New legislation introduced to Congress earlier in the month revived a contentious debate over whether fund managers’ carried interest should be taxed at an almost 100% increase over where it is today.
Drafted by Democratic Sen. Tammy Baldwin of Wisconsin and Rep. Bill Pascrell, a New Jersey Democrat, the legislation seeks to close “a loophole [that] allows certain investment managers to benefit from a tax loophole that allows them to take advantage of the preferential 20 percent long-term capital gains tax rate on income received as compensation, rather than the ordinary income tax rates of up to 37 percent that all other Americans pay,” a memo on the Carried Interest Fairness Act reads.
President Trump campaigned on the issue in 2016, and promised “we will eliminate the carried interest deduction and other interest loopholes that have been so good for Wall Street investors, and for people like me, but unfair to American workers.” His Tax Cuts and Jobs act failed to close the loophole in 2017, and Senate Republicans subsequently rejected an amendment to the tax bill by Baldwin that sought to close the loophole.
The Congressional Budget Office completed a study on the issue and concluded that closing the loophole would raise $14 billion in revenue over 10 years.
“It’s simply unfair for our workers to pay a higher tax rate than a millionaire on Wall Street, so President Trump needs to stand by his word, support our legislation and finally close the carried interest tax loophole for Wall Street,” Baldwin said in a statement.
Many senators opposed to the increase voiced that it would reduce general partners’ incentive to start investment funds, which in turn could diminish innovation and possibly make private equity markets—and consequently businesses—less efficient.
They also argued that a portion of the profits generated by the sale of an investment fund might be attributable to intangible assets, which are independent of the services provided by general partners. By increasing these taxes, it would treat general partners of investment funds differently from general partners in other industries.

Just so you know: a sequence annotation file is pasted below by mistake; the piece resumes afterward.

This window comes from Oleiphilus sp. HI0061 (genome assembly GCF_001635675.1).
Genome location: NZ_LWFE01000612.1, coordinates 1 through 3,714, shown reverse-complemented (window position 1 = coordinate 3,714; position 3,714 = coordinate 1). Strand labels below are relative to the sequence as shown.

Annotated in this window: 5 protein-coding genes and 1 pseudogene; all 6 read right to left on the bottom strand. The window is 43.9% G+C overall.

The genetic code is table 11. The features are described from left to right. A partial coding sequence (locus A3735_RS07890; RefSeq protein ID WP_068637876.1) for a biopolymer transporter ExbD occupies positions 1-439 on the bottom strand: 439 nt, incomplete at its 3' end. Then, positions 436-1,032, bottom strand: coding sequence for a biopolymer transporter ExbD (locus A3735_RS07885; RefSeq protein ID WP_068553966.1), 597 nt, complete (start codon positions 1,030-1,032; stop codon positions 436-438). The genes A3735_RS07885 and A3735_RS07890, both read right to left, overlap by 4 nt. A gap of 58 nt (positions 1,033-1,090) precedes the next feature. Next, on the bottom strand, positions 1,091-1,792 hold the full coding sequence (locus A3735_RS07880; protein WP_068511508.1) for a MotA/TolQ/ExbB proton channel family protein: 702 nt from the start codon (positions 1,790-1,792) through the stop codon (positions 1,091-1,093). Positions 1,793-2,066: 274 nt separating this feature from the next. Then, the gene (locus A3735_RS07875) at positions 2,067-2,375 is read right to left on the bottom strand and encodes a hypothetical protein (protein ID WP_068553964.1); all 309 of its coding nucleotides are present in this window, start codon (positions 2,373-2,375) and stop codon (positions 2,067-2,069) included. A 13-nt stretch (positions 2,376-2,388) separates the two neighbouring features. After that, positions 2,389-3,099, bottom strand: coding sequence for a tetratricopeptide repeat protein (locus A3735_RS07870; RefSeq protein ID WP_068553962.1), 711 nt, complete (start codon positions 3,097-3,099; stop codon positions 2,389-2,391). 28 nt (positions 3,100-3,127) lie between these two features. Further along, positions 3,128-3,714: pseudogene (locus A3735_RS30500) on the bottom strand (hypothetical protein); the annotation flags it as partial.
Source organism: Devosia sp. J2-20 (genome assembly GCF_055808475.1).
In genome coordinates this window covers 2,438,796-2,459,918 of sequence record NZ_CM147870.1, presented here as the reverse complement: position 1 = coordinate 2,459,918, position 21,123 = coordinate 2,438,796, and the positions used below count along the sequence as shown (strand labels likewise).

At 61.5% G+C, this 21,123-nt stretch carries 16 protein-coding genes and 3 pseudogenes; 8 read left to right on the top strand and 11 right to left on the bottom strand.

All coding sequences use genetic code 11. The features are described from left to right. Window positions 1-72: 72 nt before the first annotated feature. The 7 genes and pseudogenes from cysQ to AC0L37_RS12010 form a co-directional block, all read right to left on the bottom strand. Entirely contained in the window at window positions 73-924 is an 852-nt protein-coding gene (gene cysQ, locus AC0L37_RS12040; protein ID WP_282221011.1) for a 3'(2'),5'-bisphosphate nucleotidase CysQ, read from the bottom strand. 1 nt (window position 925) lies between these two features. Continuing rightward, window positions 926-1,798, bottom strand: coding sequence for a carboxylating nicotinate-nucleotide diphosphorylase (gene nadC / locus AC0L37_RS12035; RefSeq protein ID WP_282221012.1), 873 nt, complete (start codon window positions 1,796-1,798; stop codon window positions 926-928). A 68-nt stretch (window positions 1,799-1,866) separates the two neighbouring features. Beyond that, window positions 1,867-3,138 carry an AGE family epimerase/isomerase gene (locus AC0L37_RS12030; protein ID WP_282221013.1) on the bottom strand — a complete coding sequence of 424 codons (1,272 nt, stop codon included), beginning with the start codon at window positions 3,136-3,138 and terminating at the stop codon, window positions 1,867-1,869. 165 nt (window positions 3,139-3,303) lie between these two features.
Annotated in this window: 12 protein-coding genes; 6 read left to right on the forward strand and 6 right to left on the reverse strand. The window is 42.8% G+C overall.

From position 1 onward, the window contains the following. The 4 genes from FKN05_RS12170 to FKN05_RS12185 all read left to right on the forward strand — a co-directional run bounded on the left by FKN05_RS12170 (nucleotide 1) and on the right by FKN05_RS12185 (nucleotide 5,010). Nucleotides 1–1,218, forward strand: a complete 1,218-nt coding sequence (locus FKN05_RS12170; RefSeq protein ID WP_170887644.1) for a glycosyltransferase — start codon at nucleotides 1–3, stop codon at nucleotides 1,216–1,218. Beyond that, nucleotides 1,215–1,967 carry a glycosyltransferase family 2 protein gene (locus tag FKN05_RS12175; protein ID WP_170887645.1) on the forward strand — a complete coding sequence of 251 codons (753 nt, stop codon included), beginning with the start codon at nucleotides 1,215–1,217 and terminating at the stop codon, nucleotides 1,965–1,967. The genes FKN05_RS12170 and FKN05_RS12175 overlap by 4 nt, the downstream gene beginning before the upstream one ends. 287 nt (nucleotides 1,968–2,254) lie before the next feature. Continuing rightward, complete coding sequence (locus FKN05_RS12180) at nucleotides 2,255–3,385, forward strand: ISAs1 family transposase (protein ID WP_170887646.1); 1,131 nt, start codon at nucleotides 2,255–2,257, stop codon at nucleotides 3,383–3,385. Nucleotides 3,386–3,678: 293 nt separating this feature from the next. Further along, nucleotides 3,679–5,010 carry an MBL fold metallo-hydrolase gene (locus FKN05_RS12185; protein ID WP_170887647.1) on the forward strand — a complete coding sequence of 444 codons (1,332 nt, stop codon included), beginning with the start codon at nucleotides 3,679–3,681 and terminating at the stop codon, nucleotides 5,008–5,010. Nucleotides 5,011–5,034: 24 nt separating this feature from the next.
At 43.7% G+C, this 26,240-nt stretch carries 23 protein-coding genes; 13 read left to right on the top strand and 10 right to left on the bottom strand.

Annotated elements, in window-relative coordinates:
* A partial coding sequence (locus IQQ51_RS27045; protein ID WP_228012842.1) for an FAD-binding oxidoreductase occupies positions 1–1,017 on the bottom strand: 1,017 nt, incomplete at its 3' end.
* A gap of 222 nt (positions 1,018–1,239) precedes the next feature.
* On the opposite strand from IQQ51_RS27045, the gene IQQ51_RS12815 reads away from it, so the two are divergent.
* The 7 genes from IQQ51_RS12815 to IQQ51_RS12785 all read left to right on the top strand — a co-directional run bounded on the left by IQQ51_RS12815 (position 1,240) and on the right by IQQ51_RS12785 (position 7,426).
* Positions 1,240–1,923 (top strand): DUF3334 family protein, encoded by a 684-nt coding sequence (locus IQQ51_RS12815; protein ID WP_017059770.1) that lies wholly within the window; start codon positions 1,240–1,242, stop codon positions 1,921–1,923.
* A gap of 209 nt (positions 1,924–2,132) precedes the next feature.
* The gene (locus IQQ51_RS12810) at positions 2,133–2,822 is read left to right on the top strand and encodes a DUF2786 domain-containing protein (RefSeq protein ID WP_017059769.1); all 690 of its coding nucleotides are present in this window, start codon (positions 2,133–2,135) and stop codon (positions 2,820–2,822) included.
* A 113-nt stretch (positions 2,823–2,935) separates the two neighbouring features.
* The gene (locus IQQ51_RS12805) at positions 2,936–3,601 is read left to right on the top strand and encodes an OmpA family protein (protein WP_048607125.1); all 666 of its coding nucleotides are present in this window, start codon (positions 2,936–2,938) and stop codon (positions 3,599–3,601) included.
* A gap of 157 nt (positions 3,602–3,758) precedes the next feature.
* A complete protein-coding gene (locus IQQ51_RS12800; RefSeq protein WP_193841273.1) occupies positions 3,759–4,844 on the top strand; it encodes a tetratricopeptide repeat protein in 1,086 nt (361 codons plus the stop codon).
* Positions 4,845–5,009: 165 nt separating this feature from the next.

The drafted legislation is available to read here. “Today, private equity investors can pay a lower tax rate than their secretaries,” Pascrell said in a statement.
“The fact that hedge fund billionaires pay a lower tax rate than cops, firefighters, and teachers is the epitome of how working people have been ripped off and looked over for decades,” New York Rep. Max Rose added.
The carried interest exception was originally designed in 1954 to help certain subsets of workers in industries like oil and gas drilling, but “has since grown to become a loophole primarily used in the financial services industry,” Pascrell said in a statement. “Today, the largest beneficiaries of carried interest are private equity partners and real estate investment firms, who use the loophole to avoid paying income taxes on compensation earned from managing other people’s money.”
The legislation has primarily garnered Democratic support so far and has been co-sponsored by New York Rep. Alexandria Occasion-Cortez, Oregon Rep. Peter DeFazio, and 17 others.
Three Scenarios for Trump-Kim Talks: Good, So-So, and Horrible
Do you have any thoughts on this article? If so, feel free to share your opinions in the comment section below!